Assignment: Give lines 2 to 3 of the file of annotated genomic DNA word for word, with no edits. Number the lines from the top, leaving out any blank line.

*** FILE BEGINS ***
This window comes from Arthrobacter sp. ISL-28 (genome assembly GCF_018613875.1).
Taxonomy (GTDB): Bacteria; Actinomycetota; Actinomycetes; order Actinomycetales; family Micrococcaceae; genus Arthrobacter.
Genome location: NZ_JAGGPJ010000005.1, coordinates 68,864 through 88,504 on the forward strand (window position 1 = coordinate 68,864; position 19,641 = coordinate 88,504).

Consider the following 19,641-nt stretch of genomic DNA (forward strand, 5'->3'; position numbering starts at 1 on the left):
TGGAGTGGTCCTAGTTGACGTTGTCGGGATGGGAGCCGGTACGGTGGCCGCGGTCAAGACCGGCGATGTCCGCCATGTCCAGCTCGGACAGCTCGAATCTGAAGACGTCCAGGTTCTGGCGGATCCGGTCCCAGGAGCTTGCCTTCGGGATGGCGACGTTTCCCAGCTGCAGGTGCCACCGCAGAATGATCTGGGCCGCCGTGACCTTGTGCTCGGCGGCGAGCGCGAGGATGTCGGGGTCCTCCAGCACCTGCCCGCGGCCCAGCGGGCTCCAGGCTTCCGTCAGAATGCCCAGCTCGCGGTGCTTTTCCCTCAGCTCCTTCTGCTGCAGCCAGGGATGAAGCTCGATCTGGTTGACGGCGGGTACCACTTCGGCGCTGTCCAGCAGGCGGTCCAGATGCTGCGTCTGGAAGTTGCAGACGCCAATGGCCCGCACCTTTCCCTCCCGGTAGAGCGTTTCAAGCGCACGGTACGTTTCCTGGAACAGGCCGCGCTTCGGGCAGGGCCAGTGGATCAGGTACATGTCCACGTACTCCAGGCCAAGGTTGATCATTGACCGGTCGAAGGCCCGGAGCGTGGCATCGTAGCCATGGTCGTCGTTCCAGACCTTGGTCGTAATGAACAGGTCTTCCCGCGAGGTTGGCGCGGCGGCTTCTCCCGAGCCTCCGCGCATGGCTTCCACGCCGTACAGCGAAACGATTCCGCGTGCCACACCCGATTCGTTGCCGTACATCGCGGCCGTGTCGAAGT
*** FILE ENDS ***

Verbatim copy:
Taxonomy (GTDB): Bacteria; Actinomycetota; Actinomycetes; order Actinomycetales; family Micrococcaceae; genus Arthrobacter.
Genome location: NZ_JAGGPJ010000005.1, coordinates 68,864 through 88,504 on the forward strand (window position 1 = coordinate 68,864; position 19,641 = coordinate 88,504).